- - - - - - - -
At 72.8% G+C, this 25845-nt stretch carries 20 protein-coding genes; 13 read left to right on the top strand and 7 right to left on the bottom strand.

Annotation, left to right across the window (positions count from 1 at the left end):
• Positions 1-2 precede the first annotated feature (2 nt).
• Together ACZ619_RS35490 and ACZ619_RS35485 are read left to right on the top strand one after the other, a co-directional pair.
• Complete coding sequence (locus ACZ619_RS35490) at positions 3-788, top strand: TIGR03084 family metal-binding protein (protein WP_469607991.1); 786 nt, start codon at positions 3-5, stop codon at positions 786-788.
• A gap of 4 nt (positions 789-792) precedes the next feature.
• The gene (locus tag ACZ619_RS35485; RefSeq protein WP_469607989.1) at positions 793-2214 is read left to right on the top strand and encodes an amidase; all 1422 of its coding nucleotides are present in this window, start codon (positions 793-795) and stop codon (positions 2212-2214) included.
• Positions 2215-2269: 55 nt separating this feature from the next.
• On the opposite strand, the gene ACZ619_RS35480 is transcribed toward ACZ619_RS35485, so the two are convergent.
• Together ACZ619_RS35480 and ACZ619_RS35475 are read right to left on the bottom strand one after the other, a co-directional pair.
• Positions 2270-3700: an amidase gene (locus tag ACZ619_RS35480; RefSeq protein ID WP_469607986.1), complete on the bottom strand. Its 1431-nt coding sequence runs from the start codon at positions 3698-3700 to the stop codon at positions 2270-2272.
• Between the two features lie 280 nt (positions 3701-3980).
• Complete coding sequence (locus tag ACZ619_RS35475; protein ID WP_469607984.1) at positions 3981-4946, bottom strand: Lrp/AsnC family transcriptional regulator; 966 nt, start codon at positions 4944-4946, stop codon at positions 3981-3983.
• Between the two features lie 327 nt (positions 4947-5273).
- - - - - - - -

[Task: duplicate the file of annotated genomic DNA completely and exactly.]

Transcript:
At 72.8% G+C, this 25845-nt stretch carries 20 protein-coding genes; 13 read left to right on the top strand and 7 right to left on the bottom strand.

Annotation, left to right across the window (positions count from 1 at the left end):
• Positions 1-2 precede the first annotated feature (2 nt).
• Together ACZ619_RS35490 and ACZ619_RS35485 are read left to right on the top strand one after the other, a co-directional pair.
• Complete coding sequence (locus ACZ619_RS35490) at positions 3-788, top strand: TIGR03084 family metal-binding protein (protein WP_469607991.1); 786 nt, start codon at positions 3-5, stop codon at positions 786-788.
• A gap of 4 nt (positions 789-792) precedes the next feature.
• The gene (locus tag ACZ619_RS35485; RefSeq protein WP_469607989.1) at positions 793-2214 is read left to right on the top strand and encodes an amidase; all 1422 of its coding nucleotides are present in this window, start codon (positions 793-795) and stop codon (positions 2212-2214) included.
• Positions 2215-2269: 55 nt separating this feature from the next.
• On the opposite strand, the gene ACZ619_RS35480 is transcribed toward ACZ619_RS35485, so the two are convergent.
• Together ACZ619_RS35480 and ACZ619_RS35475 are read right to left on the bottom strand one after the other, a co-directional pair.
• Positions 2270-3700: an amidase gene (locus tag ACZ619_RS35480; RefSeq protein ID WP_469607986.1), complete on the bottom strand. Its 1431-nt coding sequence runs from the start codon at positions 3698-3700 to the stop codon at positions 2270-2272.
• Between the two features lie 280 nt (positions 3701-3980).
• Complete coding sequence (locus tag ACZ619_RS35475; protein ID WP_469607984.1) at positions 3981-4946, bottom strand: Lrp/AsnC family transcriptional regulator; 966 nt, start codon at positions 4944-4946, stop codon at positions 3981-3983.
• Between the two features lie 327 nt (positions 4947-5273).